A New and Different Housing Bubble is Emerging

Large Blocks of Homes Selling to Investors….

We have seen it for several years now: foreclosure sales have become the hunting grounds for investors with two goals…  hanging onto these homes until the Fed's flood of money drives up their value, and defraying the expenses of ownership by renting them out.   Thousands of smaller investors have piled into the game. And now so have the giants.

Blackstone Group LP, the world's largest private equity firm, plowed over $3.5 billion into the housing market to gobble up 20,000 vacant and foreclosed single-family homes. It just fattened up a credit line to $2.1 billion to do more the same. Colony Capital LLC, which already owns 7,000, is putting $2.2 billion to work as well and it had an impact. Home values soared 9.9% in Atlanta, Las Vegas 12.9%, and Phoenix 23% .  For San Diego home values… we have seen an increase of almost 24% over last year!

And that's great – money magically finds places to go and drives up home values, transactions take place, homes change hands as banks get out from under them, and commissions change too. Most importantly, this inflates GDP, which is what everyone wants.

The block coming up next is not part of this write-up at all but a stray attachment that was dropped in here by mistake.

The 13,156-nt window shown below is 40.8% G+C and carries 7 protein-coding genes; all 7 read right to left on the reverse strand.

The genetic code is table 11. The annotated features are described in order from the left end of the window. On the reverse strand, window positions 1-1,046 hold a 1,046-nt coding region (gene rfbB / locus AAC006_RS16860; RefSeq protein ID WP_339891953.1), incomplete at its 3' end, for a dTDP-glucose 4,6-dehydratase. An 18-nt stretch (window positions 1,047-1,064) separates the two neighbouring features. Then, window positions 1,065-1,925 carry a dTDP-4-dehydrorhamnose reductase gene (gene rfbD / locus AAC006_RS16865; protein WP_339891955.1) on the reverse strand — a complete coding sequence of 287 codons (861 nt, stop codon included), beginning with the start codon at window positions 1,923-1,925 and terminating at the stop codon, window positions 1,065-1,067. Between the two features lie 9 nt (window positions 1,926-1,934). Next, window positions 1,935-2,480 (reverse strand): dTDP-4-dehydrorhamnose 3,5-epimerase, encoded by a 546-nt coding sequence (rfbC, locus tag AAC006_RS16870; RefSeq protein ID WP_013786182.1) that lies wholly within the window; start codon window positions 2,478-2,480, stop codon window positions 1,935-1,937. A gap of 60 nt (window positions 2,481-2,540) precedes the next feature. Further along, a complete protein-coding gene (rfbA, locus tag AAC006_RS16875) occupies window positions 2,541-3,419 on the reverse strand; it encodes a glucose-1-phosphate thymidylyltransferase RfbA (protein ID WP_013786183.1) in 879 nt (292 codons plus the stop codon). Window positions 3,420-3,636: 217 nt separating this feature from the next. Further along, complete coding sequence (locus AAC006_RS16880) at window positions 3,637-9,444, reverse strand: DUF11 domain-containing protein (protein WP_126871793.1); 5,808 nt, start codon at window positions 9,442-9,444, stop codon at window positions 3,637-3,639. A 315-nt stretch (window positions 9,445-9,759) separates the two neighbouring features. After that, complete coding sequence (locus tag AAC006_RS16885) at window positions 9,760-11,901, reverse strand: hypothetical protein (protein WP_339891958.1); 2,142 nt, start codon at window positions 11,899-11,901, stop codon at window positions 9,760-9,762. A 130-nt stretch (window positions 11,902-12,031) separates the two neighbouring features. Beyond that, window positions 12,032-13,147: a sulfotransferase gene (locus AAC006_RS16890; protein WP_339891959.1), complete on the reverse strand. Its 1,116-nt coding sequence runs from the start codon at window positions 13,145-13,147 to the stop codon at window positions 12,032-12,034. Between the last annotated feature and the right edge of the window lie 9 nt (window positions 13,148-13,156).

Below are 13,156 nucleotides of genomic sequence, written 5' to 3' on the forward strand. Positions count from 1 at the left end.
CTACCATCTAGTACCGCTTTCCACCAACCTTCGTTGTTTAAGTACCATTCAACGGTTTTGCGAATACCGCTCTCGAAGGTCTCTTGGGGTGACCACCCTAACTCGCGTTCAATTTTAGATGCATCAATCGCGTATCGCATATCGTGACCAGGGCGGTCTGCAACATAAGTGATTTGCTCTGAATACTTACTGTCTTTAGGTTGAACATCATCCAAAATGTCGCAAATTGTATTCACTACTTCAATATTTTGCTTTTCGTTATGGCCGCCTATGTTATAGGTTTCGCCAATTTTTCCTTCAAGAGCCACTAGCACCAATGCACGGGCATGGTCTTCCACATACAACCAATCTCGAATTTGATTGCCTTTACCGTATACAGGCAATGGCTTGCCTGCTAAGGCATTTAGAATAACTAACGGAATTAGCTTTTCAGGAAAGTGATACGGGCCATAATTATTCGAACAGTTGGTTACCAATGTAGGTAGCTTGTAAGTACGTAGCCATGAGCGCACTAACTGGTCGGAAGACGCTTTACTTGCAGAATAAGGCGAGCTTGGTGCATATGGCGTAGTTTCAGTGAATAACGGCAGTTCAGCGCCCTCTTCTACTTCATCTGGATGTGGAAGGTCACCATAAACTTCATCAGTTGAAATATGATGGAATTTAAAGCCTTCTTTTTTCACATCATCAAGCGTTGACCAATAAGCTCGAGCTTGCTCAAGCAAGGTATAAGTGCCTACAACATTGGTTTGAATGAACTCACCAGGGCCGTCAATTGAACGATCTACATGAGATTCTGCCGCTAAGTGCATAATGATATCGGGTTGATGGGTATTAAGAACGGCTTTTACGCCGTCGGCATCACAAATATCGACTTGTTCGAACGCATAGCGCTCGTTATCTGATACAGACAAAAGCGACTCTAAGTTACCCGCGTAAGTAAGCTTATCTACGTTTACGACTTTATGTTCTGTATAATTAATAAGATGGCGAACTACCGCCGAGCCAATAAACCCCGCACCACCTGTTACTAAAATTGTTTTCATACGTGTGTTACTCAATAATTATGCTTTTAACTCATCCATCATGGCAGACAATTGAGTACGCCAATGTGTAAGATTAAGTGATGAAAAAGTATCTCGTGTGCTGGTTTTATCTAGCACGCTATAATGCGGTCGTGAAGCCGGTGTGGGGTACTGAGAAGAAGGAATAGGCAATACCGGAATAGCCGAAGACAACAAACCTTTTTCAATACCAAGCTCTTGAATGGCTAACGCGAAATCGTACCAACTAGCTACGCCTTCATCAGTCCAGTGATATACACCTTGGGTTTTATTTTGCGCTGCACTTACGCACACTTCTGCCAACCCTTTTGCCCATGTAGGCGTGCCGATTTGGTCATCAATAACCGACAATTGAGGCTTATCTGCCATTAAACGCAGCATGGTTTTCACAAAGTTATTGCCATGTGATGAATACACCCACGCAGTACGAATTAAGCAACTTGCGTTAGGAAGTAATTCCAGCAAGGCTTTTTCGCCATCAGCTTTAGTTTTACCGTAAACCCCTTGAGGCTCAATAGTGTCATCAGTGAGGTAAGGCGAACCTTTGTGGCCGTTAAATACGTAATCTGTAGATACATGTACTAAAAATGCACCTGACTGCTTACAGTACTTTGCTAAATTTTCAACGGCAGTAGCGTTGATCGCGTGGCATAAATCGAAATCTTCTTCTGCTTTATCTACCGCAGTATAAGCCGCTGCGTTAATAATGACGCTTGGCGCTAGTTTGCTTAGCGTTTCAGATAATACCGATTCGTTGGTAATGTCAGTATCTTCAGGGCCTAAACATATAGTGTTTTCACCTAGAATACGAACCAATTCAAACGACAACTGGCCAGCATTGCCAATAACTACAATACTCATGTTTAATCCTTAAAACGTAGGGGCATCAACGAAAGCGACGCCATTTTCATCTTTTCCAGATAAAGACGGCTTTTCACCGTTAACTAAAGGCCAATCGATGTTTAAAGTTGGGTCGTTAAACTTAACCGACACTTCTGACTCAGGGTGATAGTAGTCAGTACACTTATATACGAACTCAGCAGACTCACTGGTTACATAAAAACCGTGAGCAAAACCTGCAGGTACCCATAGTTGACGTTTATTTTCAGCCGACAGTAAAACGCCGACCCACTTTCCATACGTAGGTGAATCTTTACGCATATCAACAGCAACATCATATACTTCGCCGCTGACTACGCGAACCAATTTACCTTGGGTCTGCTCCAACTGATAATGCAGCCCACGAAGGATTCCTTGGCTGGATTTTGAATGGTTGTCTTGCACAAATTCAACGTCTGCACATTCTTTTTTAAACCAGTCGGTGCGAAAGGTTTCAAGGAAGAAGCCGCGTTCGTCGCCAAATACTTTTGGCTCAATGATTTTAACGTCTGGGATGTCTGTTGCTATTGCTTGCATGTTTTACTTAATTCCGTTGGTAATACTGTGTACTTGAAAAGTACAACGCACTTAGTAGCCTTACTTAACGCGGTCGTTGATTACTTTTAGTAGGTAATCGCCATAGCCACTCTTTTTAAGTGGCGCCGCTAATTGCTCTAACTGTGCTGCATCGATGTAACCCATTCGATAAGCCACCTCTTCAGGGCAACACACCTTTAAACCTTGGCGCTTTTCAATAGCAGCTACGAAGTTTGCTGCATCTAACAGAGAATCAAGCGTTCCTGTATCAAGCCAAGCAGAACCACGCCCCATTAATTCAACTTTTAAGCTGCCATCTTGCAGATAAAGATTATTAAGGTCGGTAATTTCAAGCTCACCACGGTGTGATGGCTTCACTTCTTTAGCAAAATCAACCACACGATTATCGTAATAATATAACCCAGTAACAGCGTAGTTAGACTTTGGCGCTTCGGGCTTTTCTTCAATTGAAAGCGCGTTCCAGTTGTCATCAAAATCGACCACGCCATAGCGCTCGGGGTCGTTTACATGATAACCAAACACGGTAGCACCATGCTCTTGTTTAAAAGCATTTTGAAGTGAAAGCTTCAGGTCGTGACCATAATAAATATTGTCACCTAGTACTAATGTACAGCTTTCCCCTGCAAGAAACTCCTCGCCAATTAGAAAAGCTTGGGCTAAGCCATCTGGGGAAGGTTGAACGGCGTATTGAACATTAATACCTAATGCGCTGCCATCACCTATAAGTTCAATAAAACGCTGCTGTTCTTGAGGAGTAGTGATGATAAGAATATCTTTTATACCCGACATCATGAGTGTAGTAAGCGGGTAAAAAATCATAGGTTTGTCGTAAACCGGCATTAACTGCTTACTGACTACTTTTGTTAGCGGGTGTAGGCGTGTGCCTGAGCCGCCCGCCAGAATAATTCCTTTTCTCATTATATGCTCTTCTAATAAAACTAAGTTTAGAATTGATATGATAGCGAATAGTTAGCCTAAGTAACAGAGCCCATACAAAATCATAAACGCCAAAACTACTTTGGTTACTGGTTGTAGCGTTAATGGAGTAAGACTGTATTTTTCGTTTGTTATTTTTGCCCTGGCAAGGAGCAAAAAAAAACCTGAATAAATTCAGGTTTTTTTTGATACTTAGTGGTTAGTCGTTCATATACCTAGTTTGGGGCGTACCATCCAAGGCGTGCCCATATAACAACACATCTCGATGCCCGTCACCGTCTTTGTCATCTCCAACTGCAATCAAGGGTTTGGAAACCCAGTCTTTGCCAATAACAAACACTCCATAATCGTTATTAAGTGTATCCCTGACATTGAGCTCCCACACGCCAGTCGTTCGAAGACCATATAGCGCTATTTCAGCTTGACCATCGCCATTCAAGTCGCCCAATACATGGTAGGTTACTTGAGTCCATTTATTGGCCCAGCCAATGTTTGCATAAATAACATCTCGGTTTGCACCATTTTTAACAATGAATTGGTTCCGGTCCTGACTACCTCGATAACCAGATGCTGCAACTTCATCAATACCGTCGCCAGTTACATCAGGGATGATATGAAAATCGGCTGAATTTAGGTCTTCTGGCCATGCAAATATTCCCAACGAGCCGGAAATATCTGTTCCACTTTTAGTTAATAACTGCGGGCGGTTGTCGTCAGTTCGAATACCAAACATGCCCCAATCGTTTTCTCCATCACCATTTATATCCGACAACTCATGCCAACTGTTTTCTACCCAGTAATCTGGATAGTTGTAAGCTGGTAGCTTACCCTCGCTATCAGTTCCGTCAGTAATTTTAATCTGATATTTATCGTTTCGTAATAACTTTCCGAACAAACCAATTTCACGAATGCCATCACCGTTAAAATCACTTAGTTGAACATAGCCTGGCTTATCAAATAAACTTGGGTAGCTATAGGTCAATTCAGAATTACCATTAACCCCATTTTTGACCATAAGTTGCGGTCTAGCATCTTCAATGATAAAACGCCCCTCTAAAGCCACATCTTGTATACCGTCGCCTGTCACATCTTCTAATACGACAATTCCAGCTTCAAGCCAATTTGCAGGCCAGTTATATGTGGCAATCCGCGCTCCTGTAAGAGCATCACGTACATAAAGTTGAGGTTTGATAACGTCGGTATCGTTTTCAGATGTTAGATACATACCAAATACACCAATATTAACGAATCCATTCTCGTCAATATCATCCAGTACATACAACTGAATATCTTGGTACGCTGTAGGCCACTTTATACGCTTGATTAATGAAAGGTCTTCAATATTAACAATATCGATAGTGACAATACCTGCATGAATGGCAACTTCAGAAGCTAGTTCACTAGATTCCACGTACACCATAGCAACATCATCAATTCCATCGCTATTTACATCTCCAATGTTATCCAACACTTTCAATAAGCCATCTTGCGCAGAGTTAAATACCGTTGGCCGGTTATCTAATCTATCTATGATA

However…. on a national level…. the big investors trying to rent these homes is another story. Housing is a zero sum, meaning that when you move into a new place, you move out of the old place at the same time making it available, and then someone else goes through the same process. Colony Capital, for example, only has a 53% occupancy rate.   In San Diego, however, we haven't seen the large investment in homes turning to rentals…. and our rental vacancy rate is at 4.2%…. very low.

Yet, since we are tied to the national economy…. it is possible that with rising costs and declining revenues, the rental part of the business model may be collapsing. As the Fed's money is trying to find a place to go, prices may continue to rise. But with the economics to support these prices giving away (mainly rentals), the remaining reason to buy the large blocks of homes would be the hope for economically unsustainable price appreciation – the definition of a bubble. At some point, not being able to make money on rentals, investors will bail out and then the process of a Fed-inspired housing bubble starts blowing up all over other parts of the country…. would it affect San Diego?

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